Heimlich maneuver

Alternative names
Choking - Heimlich maneuver; Abdominal thrusts


Choking is fairly common. Choking deaths occur most commonly in children less than 3 years old and in senior citizens, but can occur at any age. The Heimlich maneuver has been valuable in saving lives and can be administered by anyone who has learned the technique.

Choking is the hindrance of breathing due to an obstruction of the throat or windpipe. The Heimlich maneuver should be conducted to try to dislodge the object.



The Heimlich maneuver is an emergency technique for preventing suffocation when a victim’s airway (windpipe) becomes blocked by a piece of food or other object. It can be used safely on both adults and children, but most experts do not recommend it for infants less than 1 year old. It can also be self-administered.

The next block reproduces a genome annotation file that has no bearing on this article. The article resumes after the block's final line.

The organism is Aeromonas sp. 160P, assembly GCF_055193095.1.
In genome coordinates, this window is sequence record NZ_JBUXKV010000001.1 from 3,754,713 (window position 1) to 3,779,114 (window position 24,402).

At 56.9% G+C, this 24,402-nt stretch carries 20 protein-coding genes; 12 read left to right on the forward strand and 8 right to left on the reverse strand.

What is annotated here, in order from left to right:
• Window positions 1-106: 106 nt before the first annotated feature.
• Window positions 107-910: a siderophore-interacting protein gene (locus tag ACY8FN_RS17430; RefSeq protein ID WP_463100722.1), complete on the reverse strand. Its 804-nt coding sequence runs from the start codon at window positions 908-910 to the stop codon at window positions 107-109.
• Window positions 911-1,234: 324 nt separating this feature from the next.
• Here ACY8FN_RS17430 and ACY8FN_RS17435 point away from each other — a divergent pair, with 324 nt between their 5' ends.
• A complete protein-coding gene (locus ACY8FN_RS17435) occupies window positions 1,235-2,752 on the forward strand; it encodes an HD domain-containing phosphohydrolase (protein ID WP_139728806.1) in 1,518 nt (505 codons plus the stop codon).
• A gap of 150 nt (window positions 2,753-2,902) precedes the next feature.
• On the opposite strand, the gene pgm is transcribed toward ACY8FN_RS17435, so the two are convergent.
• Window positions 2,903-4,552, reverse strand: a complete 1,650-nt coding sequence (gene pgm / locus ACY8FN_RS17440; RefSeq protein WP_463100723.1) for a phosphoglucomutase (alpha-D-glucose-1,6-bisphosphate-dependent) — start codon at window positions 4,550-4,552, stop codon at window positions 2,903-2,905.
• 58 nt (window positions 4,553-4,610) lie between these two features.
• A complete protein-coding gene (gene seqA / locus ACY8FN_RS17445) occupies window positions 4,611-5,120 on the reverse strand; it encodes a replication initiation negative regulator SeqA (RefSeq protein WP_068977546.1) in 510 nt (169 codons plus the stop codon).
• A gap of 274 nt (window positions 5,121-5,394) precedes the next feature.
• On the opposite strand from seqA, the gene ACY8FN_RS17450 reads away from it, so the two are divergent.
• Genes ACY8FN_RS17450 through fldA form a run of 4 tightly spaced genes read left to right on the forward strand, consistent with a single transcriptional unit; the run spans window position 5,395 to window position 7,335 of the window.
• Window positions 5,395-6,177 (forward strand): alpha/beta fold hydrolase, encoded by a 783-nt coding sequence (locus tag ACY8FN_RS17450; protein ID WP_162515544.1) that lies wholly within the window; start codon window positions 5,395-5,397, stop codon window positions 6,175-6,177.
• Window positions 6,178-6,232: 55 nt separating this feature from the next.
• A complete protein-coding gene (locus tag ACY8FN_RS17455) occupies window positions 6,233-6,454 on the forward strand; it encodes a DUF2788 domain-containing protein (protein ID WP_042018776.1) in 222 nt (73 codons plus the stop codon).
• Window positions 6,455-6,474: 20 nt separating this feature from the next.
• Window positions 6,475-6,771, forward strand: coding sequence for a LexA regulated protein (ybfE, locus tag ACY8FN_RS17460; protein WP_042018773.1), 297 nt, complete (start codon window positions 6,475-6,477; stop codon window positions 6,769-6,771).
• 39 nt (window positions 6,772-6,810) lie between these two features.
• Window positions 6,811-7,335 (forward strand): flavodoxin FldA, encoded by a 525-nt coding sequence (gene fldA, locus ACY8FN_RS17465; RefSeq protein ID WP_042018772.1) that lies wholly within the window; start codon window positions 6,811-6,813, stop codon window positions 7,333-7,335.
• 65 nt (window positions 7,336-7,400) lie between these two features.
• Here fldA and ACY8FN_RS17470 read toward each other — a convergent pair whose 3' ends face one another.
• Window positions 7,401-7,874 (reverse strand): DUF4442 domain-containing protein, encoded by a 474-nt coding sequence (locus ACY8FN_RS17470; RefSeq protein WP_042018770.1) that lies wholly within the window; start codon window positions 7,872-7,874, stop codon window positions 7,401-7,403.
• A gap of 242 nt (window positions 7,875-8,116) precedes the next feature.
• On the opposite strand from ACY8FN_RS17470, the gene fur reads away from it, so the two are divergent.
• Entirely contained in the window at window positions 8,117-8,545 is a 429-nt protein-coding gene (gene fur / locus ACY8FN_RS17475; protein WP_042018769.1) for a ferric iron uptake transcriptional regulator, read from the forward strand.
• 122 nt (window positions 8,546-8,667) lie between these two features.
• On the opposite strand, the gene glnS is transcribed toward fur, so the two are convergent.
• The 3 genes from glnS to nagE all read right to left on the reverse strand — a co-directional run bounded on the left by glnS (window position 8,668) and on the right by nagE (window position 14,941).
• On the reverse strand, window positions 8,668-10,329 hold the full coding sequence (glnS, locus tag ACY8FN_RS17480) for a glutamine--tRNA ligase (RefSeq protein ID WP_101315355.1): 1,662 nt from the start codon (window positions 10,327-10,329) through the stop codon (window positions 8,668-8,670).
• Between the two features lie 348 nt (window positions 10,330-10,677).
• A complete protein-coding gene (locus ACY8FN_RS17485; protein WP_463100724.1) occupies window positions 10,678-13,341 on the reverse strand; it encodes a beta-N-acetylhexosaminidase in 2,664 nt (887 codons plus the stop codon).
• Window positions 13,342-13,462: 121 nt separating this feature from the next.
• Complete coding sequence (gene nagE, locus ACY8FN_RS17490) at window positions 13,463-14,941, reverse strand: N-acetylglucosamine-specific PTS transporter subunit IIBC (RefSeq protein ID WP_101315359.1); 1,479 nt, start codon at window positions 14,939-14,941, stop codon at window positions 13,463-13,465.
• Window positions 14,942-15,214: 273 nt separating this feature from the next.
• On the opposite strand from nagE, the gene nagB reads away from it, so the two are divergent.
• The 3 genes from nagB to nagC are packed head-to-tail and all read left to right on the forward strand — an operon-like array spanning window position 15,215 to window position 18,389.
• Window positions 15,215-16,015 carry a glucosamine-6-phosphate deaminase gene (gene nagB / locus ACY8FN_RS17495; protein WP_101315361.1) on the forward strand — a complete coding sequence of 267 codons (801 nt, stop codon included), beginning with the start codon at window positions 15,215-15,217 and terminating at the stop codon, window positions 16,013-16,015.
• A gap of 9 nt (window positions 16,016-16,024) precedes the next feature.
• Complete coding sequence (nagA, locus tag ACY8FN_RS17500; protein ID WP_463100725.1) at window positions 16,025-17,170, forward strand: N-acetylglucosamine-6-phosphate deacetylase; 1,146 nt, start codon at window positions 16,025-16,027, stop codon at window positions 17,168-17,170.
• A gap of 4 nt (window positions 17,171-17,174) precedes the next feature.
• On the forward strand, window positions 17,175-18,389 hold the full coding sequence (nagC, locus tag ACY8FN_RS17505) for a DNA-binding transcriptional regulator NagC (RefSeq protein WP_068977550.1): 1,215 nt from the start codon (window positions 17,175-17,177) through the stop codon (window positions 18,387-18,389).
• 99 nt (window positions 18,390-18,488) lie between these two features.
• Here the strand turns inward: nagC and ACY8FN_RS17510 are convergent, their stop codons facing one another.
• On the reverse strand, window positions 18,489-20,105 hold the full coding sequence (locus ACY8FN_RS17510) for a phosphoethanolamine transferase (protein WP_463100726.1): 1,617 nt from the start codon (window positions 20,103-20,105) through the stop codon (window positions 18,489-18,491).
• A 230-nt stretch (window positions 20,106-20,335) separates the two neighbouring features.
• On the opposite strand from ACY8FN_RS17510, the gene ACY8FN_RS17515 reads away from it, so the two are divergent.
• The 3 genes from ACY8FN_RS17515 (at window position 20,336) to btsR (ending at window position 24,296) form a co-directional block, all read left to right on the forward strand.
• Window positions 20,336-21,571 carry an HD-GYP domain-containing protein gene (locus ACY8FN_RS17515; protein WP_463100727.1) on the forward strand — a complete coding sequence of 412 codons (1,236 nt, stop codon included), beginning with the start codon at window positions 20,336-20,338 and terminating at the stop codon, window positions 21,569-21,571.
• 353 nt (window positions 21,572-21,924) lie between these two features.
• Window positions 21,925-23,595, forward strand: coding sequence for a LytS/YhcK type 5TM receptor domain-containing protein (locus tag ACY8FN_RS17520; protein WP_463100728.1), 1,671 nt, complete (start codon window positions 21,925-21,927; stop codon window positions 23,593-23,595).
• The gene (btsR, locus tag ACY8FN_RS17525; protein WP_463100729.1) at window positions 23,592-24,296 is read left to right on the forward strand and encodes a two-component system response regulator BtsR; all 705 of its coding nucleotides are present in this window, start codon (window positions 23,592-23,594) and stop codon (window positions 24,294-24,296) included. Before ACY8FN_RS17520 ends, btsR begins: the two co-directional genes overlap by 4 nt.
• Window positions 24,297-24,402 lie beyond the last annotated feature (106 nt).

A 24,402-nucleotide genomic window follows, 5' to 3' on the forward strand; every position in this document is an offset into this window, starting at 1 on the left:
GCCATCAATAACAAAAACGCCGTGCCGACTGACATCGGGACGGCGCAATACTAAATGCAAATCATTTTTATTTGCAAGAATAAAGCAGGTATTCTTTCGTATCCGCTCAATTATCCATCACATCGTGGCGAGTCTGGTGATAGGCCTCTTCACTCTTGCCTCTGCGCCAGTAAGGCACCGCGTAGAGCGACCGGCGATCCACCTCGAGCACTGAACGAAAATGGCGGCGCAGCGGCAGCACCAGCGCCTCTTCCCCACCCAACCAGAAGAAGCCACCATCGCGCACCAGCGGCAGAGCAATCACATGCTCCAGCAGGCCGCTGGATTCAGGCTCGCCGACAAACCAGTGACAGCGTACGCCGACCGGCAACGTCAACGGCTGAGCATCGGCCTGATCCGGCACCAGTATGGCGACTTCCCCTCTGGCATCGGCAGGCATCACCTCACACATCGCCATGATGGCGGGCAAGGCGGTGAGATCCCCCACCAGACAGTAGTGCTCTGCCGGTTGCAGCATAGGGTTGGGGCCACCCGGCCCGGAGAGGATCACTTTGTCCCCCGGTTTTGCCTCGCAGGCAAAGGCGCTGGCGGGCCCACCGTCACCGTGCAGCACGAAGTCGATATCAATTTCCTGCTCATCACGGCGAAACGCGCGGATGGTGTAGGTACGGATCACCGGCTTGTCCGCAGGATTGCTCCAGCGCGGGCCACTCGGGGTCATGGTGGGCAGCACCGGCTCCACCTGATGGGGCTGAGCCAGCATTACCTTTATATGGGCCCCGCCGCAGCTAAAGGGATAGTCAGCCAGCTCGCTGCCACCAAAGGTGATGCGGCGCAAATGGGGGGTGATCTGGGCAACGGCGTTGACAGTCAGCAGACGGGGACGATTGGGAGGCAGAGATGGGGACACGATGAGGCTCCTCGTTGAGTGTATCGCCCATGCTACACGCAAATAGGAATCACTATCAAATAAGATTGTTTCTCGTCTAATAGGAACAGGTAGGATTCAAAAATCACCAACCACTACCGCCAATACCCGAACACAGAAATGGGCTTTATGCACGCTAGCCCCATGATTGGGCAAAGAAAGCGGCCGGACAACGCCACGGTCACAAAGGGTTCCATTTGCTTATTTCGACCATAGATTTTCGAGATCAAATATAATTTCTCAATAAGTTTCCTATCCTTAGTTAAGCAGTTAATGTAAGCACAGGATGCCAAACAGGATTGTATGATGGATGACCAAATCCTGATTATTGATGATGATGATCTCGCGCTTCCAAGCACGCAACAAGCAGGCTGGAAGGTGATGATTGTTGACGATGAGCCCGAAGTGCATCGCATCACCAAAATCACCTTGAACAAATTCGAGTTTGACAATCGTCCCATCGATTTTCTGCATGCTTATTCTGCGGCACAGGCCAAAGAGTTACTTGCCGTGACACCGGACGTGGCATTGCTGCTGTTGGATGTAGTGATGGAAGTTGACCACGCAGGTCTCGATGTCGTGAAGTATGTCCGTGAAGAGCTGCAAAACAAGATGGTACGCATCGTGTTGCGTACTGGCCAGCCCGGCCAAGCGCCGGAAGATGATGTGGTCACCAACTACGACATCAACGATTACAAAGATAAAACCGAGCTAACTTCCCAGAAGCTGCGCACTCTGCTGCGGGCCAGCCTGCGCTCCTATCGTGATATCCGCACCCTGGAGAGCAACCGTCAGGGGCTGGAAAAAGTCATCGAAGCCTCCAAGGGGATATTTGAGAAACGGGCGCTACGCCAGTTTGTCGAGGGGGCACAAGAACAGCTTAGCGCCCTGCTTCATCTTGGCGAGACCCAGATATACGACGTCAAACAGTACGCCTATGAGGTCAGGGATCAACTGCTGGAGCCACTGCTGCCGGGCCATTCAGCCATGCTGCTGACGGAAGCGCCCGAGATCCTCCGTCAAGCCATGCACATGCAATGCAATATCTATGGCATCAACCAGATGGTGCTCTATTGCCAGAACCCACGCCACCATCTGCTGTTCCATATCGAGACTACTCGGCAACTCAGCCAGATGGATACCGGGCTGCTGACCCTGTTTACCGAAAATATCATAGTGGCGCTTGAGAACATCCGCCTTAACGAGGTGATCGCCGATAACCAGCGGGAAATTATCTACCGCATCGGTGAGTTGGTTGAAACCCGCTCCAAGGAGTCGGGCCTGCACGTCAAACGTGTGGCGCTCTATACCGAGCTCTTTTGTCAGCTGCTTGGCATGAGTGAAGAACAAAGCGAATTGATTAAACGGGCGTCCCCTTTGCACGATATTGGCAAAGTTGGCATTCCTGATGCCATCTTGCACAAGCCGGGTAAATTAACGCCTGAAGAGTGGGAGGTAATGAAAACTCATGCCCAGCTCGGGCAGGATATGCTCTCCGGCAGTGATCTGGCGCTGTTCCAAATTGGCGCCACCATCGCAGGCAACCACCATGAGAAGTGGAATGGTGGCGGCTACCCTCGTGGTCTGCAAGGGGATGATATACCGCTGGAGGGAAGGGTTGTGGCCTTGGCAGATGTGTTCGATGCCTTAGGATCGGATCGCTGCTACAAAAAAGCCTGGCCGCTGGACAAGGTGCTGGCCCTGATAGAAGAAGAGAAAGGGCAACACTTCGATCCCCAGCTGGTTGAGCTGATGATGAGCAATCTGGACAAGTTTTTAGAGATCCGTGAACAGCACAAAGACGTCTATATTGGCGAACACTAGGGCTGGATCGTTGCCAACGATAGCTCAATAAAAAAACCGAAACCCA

For a conscious victim who is sitting or standing, position yourself behind the victim and reach your arms around his or her waist. Place your fist, thumb side in, just above the victim’s navel and grab the fist tightly with your other hand. Pull your fist abruptly upwards and inwards to increase airway pressure behind the obstructing object and force it from the windpipe. The procedure may need to be repeated several times before the object is dislodged.

A related technique exists for a victim who is, or who becomes, unconscious.

If repeated attempts do not free the airway, an emergency incision in the windpipe (tracheostomy or cricothyrotomy) may be necessary. See further information on:

  • Choking (for conscious infant under 1 year)  
  • Choking (for conscious adult or child over 1 year)  
  • Choking (for unconscious infant under 1 year)  
  • Choking (for unconscious adult or child over 1 year)



Johns Hopkins patient information

Last revised:

Diseases and Conditions Center

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